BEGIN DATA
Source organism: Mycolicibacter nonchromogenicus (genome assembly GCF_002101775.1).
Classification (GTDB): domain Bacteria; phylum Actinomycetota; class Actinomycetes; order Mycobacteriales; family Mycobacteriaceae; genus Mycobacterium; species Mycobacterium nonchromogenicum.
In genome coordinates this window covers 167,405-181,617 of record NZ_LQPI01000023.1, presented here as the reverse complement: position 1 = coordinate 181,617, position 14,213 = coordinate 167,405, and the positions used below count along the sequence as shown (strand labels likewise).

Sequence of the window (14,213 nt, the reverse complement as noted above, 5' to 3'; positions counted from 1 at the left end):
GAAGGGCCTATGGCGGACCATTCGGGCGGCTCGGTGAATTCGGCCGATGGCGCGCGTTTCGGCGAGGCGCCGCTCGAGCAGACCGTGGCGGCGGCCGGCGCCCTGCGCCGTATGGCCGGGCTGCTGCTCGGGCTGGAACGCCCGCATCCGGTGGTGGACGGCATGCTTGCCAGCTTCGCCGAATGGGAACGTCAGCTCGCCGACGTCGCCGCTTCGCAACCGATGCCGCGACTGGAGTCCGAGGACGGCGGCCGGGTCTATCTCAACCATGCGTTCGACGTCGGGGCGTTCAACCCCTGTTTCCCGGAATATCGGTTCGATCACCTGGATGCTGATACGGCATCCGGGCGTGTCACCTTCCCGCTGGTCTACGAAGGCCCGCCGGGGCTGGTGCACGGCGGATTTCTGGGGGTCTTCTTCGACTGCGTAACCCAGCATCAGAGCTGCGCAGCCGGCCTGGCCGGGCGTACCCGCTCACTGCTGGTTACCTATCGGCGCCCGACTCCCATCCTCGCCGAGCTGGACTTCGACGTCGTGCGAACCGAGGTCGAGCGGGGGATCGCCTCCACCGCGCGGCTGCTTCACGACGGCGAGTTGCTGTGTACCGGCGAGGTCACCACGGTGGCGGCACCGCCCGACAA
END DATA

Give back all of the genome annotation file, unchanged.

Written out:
Source organism: Mycolicibacter nonchromogenicus (genome assembly GCF_002101775.1).
Classification (GTDB): domain Bacteria; phylum Actinomycetota; class Actinomycetes; order Mycobacteriales; family Mycobacteriaceae; genus Mycobacterium; species Mycobacterium nonchromogenicum.
In genome coordinates this window covers 167,405-181,617 of record NZ_LQPI01000023.1, presented here as the reverse complement: position 1 = coordinate 181,617, position 14,213 = coordinate 167,405, and the positions used below count along the sequence as shown (strand labels likewise).

Sequence of the window (14,213 nt, the reverse complement as noted above, 5' to 3'; positions counted from 1 at the left end):
GAAGGGCCTATGGCGGACCATTCGGGCGGCTCGGTGAATTCGGCCGATGGCGCGCGTTTCGGCGAGGCGCCGCTCGAGCAGACCGTGGCGGCGGCCGGCGCCCTGCGCCGTATGGCCGGGCTGCTGCTCGGGCTGGAACGCCCGCATCCGGTGGTGGACGGCATGCTTGCCAGCTTCGCCGAATGGGAACGTCAGCTCGCCGACGTCGCCGCTTCGCAACCGATGCCGCGACTGGAGTCCGAGGACGGCGGCCGGGTCTATCTCAACCATGCGTTCGACGTCGGGGCGTTCAACCCCTGTTTCCCGGAATATCGGTTCGATCACCTGGATGCTGATACGGCATCCGGGCGTGTCACCTTCCCGCTGGTCTACGAAGGCCCGCCGGGGCTGGTGCACGGCGGATTTCTGGGGGTCTTCTTCGACTGCGTAACCCAGCATCAGAGCTGCGCAGCCGGCCTGGCCGGGCGTACCCGCTCACTGCTGGTTACCTATCGGCGCCCGACTCCCATCCTCGCCGAGCTGGACTTCGACGTCGTGCGAACCGAGGTCGAGCGGGGGATCGCCTCCACCGCGCGGCTGCTTCACGACGGCGAGTTGCTGTGTACCGGCGAGGTCACCACGGTGGCGGCACCGCCCGACAA